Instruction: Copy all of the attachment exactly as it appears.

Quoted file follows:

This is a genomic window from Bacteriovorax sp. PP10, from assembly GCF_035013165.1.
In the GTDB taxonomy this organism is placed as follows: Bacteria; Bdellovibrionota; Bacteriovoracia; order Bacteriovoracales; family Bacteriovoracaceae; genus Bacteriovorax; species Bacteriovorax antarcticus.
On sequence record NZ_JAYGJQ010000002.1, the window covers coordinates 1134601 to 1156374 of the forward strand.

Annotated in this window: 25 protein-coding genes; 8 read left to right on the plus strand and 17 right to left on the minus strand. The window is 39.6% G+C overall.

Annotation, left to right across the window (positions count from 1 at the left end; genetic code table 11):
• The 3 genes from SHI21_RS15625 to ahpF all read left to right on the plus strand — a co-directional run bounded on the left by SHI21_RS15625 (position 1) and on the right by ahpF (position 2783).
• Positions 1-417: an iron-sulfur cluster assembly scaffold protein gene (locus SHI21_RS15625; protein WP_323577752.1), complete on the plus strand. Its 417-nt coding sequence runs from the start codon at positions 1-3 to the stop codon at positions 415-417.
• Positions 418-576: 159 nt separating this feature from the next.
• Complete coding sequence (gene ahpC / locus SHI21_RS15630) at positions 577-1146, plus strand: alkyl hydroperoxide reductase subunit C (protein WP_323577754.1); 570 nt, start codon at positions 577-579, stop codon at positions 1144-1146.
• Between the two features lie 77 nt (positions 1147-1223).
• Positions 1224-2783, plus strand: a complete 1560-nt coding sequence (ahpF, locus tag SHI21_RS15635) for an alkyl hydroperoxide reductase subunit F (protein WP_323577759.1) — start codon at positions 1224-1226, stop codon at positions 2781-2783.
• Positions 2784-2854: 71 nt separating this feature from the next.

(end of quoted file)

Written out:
This is a genomic window from Bacteriovorax sp. PP10, from assembly GCF_035013165.1.
In the GTDB taxonomy this organism is placed as follows: Bacteria; Bdellovibrionota; Bacteriovoracia; order Bacteriovoracales; family Bacteriovoracaceae; genus Bacteriovorax; species Bacteriovorax antarcticus.
On sequence record NZ_JAYGJQ010000002.1, the window covers coordinates 1134601 to 1156374 of the forward strand.

Annotated in this window: 25 protein-coding genes; 8 read left to right on the plus strand and 17 right to left on the minus strand. The window is 39.6% G+C overall.

Annotation, left to right across the window (positions count from 1 at the left end; genetic code table 11):
• The 3 genes from SHI21_RS15625 to ahpF all read left to right on the plus strand — a co-directional run bounded on the left by SHI21_RS15625 (position 1) and on the right by ahpF (position 2783).
• Positions 1-417: an iron-sulfur cluster assembly scaffold protein gene (locus SHI21_RS15625; protein WP_323577752.1), complete on the plus strand. Its 417-nt coding sequence runs from the start codon at positions 1-3 to the stop codon at positions 415-417.
• Positions 418-576: 159 nt separating this feature from the next.
• Complete coding sequence (gene ahpC / locus SHI21_RS15630) at positions 577-1146, plus strand: alkyl hydroperoxide reductase subunit C (protein WP_323577754.1); 570 nt, start codon at positions 577-579, stop codon at positions 1144-1146.
• Between the two features lie 77 nt (positions 1147-1223).
• Positions 1224-2783, plus strand: a complete 1560-nt coding sequence (ahpF, locus tag SHI21_RS15635) for an alkyl hydroperoxide reductase subunit F (protein WP_323577759.1) — start codon at positions 1224-1226, stop codon at positions 2781-2783.
• Positions 2784-2854: 71 nt separating this feature from the next.